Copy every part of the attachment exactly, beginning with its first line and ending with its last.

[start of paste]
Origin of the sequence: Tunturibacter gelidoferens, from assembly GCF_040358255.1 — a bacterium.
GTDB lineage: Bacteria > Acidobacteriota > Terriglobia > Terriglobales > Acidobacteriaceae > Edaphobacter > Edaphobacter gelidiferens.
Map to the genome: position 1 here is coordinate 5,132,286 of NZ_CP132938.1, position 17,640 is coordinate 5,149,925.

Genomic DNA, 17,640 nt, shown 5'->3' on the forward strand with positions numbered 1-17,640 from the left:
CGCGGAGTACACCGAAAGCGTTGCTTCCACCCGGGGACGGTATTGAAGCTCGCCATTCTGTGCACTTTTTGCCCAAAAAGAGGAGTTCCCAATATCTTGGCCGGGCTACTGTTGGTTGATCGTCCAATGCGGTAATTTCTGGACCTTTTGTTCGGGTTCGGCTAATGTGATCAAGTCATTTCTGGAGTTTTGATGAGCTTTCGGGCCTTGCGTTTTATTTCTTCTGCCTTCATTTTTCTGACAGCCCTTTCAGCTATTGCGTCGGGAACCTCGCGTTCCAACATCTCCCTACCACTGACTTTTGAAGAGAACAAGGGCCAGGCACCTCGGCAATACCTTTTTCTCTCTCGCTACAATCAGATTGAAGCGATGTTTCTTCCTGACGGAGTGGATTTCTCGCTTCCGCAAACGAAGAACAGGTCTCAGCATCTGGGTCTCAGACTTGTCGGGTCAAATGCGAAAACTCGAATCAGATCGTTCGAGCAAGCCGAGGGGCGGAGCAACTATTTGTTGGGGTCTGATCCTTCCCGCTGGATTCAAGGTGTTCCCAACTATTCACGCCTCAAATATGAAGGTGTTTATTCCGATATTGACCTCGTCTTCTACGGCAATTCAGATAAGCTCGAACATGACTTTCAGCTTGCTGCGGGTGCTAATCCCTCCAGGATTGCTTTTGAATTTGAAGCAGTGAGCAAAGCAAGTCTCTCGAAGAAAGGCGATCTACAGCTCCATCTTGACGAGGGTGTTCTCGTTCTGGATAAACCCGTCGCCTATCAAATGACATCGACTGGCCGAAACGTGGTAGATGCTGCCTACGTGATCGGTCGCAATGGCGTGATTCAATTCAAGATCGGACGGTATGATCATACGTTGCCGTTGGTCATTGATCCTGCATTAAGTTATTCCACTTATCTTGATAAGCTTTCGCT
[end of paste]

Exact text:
Origin of the sequence: Tunturibacter gelidoferens, from assembly GCF_040358255.1 — a bacterium.
GTDB lineage: Bacteria > Acidobacteriota > Terriglobia > Terriglobales > Acidobacteriaceae > Edaphobacter > Edaphobacter gelidiferens.
Map to the genome: position 1 here is coordinate 5,132,286 of NZ_CP132938.1, position 17,640 is coordinate 5,149,925.

Genomic DNA, 17,640 nt, shown 5'->3' on the forward strand with positions numbered 1-17,640 from the left:
CGCGGAGTACACCGAAAGCGTTGCTTCCACCCGGGGACGGTATTGAAGCTCGCCATTCTGTGCACTTTTTGCCCAAAAAGAGGAGTTCCCAATATCTTGGCCGGGCTACTGTTGGTTGATCGTCCAATGCGGTAATTTCTGGACCTTTTGTTCGGGTTCGGCTAATGTGATCAAGTCATTTCTGGAGTTTTGATGAGCTTTCGGGCCTTGCGTTTTATTTCTTCTGCCTTCATTTTTCTGACAGCCCTTTCAGCTATTGCGTCGGGAACCTCGCGTTCCAACATCTCCCTACCACTGACTTTTGAAGAGAACAAGGGCCAGGCACCTCGGCAATACCTTTTTCTCTCTCGCTACAATCAGATTGAAGCGATGTTTCTTCCTGACGGAGTGGATTTCTCGCTTCCGCAAACGAAGAACAGGTCTCAGCATCTGGGTCTCAGACTTGTCGGGTCAAATGCGAAAACTCGAATCAGATCGTTCGAGCAAGCCGAGGGGCGGAGCAACTATTTGTTGGGGTCTGATCCTTCCCGCTGGATTCAAGGTGTTCCCAACTATTCACGCCTCAAATATGAAGGTGTTTATTCCGATATTGACCTCGTCTTCTACGGCAATTCAGATAAGCTCGAACATGACTTTCAGCTTGCTGCGGGTGCTAATCCCTCCAGGATTGCTTTTGAATTTGAAGCAGTGAGCAAAGCAAGTCTCTCGAAGAAAGGCGATCTACAGCTCCATCTTGACGAGGGTGTTCTCGTTCTGGATAAACCCGTCGCCTATCAAATGACATCGACTGGCCGAAACGTGGTAGATGCTGCCTACGTGATCGGTCGCAATGGCGTGATTCAATTCAAGATCGGACGGTATGATCATACGTTGCCGTTGGTCATTGATCCTGCATTAAGTTATTCCACTTATCTTGATAAGCTTTCGCT